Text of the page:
Event driven – seeks to profit from security pricing inefficiencies that can occur when companies are involved in a range of corporate events such as takeovers, restructures, mergers, and bankruptcies.
Trend-following – seeks to follow the general market direction, buying (going long) when markets are expected to continue to rise, and selling (shorting) when markets are expected to continue to fall.
Private debt refers to lending offered directly to commercial borrowers by asset managers as opposed to banks, with the loans not being traded or issued in an open market. Borrowers, whether private or public, borrow funds directly from a private debt fund issued and managed by an asset manager. The income returns generated by these private debt funds for their investors are primarily derived from the interest payment cashflows due on the loans. The level of returns will vary depending on the degree of risk the respective private debt fund targets such as the relative credit quality of the corporate borrower, the collateral supporting the loan (eg hard assets such as real estate or corporate cashflows), and the relative seniority of the loan within the capital structure of the borrowing company (eg a ‘senior’ loan secured by assets is deemed to be lower risk than an unsecured ‘mezzanine’ loan which sits between ‘senior secured’ loans and ‘common equity’).
Structured credit typically involves the process of securitisation whereby debt obligations, such as loans and mortgages, are pooled and packaged into interest bearing securities marketed to institutional fixed income investors such as insurance companies and pension funds. The underlying collateral for the loans determines the type of debt, ranging from mortgage-backed securities (MBS) which are collateralised by commercial or residential real estate, through to collateralised loan obligations (CLOs) which are backed by a pool of corporate loans.
These securitised MBS and CLO structures are typically segmented into what are known as ‘tranches’, with each tranche offering investors a level of return – typically a regular coupon payment like a bond. The relative seniority of each tranche will ultimately determine the level of risk and expected return for an investor in each tranche. That is, a more senior tranche will have less risk and thus a lower expected return, while a more junior, equity like tranche will heighten the risk, with investors in these tranches therefore expecting a higher return to compensate for the potential exposure to losses.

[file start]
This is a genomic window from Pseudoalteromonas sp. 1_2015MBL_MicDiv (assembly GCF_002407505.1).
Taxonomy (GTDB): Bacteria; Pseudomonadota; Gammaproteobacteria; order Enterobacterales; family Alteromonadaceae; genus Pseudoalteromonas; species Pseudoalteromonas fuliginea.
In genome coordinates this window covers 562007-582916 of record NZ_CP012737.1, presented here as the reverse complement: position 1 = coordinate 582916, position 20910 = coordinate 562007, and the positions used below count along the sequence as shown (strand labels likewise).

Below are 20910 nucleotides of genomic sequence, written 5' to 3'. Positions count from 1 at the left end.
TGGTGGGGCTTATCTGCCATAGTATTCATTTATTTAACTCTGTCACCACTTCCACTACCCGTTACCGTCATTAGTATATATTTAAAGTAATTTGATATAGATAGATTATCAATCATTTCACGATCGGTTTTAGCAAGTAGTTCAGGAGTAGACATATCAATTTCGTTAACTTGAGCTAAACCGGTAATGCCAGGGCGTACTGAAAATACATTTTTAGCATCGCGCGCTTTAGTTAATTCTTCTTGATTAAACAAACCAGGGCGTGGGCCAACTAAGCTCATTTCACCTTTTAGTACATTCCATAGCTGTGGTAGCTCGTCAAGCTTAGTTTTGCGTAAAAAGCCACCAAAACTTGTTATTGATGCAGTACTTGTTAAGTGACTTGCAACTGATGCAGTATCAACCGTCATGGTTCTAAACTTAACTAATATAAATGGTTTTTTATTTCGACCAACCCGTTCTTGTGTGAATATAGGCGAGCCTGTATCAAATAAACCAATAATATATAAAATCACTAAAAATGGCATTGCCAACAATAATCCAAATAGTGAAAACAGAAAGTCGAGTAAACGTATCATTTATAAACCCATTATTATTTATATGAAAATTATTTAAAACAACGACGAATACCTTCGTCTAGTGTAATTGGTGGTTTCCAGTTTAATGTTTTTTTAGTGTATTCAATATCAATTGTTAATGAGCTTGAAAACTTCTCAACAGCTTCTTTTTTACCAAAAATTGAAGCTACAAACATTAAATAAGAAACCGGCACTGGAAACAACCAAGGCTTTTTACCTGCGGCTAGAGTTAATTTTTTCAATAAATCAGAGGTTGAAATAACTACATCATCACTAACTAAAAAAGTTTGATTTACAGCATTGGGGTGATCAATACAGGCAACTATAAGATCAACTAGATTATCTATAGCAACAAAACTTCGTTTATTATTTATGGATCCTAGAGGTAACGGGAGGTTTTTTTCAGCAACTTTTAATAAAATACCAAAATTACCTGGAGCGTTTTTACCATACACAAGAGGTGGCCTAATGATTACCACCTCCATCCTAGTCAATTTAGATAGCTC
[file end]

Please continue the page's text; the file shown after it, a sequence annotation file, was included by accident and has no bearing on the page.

How to access alternative investments with IOOF
Each of our multi-manager investment solutions offer varying levels of exposure to alternative investments for your clients. Our current alternative manager line up for Multimix and MultiSeries is available here.
To find out more about our alternatives program and our investment solutions, please speak with your business development manager.
Important Information: This document is issued by IOOF Investment Services Ltd (IISL) ABN 80 007 350 405, AFSL 230703, as Responsible Entity of the IOOF MultiSeries,
IOOF MultiMix Trusts and MultiMix Wholesale Trusts. IISL is a company within the IOOF Group which consists of IOOF Holdings Ltd ABN 49 100 103 722 and
its related bodies corporate. This document contains general advice only and does not take into account your taxation and financial circumstances, needs and objectives.
Before making any investment decisions, you should assess your own circumstances or seek advice from a financial adviser. Before you acquire a financial product,
you should obtain and consider the Product Disclosure Statement available from us at www.ioof.com.au, by calling 1800 002 217 or from your financial adviser.
The information in this document is current as at 20 October 2021. Whilst this information is believed to be accurate and reliable at the time of publication,
to the extent permitted by law, no liability is accepted for any loss or damage as a result of reliance upon it.
Neither IISL nor any company in the IOOF Group guarantees the performance of any fund or the return of an investor’s capital.
Examples are for illustrative purposes only and are subject to the assumptions and qualifications disclosed.
Past performance is not an indicator of future performance.